What fictional characters do you relate to as an ENTP?
Just as we can describe real people using the Myers-Briggs® typology system, we can also use the system to type well-written fictional characters. Some of fiction’s most interesting and iconic characters are ENTPs, and today we’re going to talk about seven of them that I think real-life ENTPs will find very relatable.
One of the other great things about looking at character personality types is that it can help us to better understand people who have different types than we do. Fictional ENTPs can serve as examples for what real-life ENTPs can be like, and also show how much variation there can be between individuals with the same type. Read more →
Even if you haven’t yet seen Avengers: Infinity War you’ve probably picked up on the vibe that not everything ends happy. Well before the film’s release there were charts out detailing which characters were safe, which ones in danger, and which ones we definitely expected to die. Even my cousin, who’s outside the MCU Fandom, wanted to see it because she had to find out who lived and who died.
Warning: Mild Spoilers Follow For Avengers: Infinity War
While the film has been well received overall, some are describing the deaths that do happen (and in some cases the whole movie) as pointless because we “know” pretty much how this is going to go. Coulson and Loki have already come back from death scenes in the MCU. It’s something we expect from the genre. And some of the characters that died at the end have sequel movies that are filming right now. We assume they won’t stay dead, and so might conclude that their deaths don’t matter.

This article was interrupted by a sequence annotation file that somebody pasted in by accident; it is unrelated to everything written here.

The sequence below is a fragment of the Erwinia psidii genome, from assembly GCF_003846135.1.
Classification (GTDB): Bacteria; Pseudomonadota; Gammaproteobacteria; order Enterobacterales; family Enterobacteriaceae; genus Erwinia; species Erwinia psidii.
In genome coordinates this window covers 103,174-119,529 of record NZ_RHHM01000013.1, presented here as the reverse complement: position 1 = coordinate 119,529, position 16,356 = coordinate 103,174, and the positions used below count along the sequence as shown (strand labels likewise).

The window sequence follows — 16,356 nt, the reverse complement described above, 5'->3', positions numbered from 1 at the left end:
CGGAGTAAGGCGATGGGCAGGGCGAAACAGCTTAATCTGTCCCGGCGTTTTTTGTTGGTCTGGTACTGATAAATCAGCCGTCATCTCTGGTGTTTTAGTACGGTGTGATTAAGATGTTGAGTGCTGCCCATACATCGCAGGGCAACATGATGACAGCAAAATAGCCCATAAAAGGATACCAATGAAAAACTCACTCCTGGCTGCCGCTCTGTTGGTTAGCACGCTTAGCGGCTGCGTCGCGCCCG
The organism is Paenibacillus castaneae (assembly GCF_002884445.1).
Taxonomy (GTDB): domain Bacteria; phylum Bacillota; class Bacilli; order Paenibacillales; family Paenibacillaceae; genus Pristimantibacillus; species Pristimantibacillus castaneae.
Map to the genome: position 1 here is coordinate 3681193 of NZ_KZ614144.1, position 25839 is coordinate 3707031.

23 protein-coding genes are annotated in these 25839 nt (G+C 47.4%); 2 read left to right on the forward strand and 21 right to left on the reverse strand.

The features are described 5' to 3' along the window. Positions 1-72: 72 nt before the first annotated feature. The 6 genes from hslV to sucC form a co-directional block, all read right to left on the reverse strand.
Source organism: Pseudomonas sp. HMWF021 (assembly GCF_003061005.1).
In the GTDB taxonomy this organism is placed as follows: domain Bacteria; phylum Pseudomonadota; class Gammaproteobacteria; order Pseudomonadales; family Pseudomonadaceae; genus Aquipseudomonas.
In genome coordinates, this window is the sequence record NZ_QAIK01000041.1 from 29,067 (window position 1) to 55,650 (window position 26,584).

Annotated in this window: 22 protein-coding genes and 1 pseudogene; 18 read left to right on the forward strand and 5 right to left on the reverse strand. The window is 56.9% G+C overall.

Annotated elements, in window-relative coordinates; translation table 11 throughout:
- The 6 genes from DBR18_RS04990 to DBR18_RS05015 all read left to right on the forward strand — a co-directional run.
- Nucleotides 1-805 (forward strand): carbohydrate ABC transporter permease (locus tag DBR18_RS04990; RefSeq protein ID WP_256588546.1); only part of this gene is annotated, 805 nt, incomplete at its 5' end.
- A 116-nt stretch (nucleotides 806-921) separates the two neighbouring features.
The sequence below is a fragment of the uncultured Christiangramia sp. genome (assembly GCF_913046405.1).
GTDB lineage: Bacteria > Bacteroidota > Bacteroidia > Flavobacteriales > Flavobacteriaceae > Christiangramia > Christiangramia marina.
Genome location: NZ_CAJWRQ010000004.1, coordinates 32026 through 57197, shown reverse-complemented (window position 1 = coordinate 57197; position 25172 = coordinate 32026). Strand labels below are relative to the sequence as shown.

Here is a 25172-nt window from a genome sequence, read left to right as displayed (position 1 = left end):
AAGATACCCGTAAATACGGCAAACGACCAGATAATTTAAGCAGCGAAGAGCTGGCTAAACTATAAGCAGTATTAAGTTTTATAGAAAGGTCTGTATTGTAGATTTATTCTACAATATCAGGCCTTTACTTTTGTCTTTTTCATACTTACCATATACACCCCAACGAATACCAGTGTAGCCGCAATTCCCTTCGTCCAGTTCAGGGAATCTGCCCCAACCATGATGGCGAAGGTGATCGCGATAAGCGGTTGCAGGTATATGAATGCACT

It’s also been quite a shock to see earth’s and the galaxy’s mightiest heroes lose such an important battle. This isn’t the end of the story, since a sequel film is coming in May 2018, but the only one who gets a happy ending in this film is Thanos. This isn’t just the Empire scattered the rebellion and Han Solo is frozen in carbonite. This is Darth Vader got exactly what he wanted and retired to Mustafar to spend the rest of his life watching lava bubble.
Second Warning: Major Spoilers Follow For Avengers: Infinity War
As many of you know, I’m a big fan of using fictional characters to illustrate how Myers-Briggs® types work. I’ve written about Captain America as an ISFJ and about Loki’s more controversial personality (which I identify as INFJ), so I thought we’d continue with that series by talking about one of the most beloved and recognizable characters from the Marvel Cinematic Universe.